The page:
The focus of strengths-based sentence planning should be on identifying and building on the strengths or protective factors in a prisoner’s life and:
- Start immediately upon committal,
- Be developed in collaboration with the prisoner,
- Be cross-disciplinary and trauma-responsive,
- Be subject to periodic review,
- Support the person in maintaining positive relationships with family and significant others,
- Ensure that basic needs are met when transitioning from custody to freedom, and
- Take steps to arrange that the person is linked in with services and supports in the community, so that safety, structure, and a sense of belonging can be fostered and sustained over time.
The goal of all criminal justice agencies, including prison, should be to maximise what Maruna and Toch (2005) refer to as ‘desistance-enhancing’ opportunities for the benefit of offenders and the community at large (p140).
‘Desistance’ is a technical term to describe a process of positive change; a long, slow, complex process by which offenders reduce/deescalate and ultimately stop offending, and then endeavour to maintain a law-abiding lifestyle.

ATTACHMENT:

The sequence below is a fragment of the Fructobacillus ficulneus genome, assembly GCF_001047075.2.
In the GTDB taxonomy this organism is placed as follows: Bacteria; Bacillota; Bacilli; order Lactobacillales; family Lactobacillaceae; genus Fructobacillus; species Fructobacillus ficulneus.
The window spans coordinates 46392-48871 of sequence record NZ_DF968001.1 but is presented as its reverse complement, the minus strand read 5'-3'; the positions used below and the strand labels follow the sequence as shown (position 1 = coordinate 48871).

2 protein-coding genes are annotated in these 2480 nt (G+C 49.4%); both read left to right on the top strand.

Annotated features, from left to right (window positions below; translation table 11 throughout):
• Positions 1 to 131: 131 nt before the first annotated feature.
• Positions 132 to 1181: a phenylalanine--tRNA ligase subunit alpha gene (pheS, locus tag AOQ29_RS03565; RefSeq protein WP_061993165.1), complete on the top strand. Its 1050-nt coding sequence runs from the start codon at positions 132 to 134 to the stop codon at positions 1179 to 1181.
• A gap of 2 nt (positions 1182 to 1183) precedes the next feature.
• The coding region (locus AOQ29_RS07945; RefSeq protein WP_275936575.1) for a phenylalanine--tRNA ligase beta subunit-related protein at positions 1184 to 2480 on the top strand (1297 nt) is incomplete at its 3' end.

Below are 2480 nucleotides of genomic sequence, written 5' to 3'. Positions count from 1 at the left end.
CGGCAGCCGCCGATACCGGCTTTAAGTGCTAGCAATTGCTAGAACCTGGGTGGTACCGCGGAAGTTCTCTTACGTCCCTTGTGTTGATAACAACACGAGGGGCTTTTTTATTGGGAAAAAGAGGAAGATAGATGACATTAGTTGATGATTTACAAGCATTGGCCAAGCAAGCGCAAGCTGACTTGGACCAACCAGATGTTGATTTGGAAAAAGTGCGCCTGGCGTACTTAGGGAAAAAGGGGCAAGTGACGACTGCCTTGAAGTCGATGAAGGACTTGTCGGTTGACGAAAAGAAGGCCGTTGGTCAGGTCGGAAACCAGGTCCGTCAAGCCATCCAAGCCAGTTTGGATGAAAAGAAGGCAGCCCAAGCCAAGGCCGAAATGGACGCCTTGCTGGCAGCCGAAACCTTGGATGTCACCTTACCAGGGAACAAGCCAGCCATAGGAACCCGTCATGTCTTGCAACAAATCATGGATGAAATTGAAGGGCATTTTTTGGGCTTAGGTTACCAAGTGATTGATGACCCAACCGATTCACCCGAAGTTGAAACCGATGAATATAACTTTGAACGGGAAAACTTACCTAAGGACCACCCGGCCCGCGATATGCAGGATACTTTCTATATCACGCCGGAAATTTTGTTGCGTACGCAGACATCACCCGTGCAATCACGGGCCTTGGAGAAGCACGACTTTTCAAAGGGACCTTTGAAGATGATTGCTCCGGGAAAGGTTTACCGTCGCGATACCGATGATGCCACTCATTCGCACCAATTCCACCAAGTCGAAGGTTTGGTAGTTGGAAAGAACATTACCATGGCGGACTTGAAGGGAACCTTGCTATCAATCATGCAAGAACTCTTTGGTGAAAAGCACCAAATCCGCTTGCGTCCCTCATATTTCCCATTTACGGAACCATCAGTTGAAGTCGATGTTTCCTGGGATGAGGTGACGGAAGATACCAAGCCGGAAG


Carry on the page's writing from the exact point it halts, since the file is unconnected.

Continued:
The boom years of the ‘Celtic Tiger’ was an era characterised by penal expansion and poor physical conditions, including the degrading practice of ‘slopping out’ – which was compounded by overcrowding and high levels of inter-prisoner violence.
There was little focus on rehabilitation or sentence planning, and temporary release was primarily used as a safety valve to reduce overcrowding, rather than as a tool to promote rehabilitation, desistance or facilitate resettlement.
‘Integrated sentence management’ (ISM) remained essentially a paper exercise until at least 2012.
It was a class of criminal justice fantasy belonging to Carlen’s ‘penal imaginaries’ (a term that includes the problematic and malleable concept of rehabilitation itself), in the sense that it was routinely discussed by the Irish Prison Service (IPS) as if it meant a lot more than it actually did.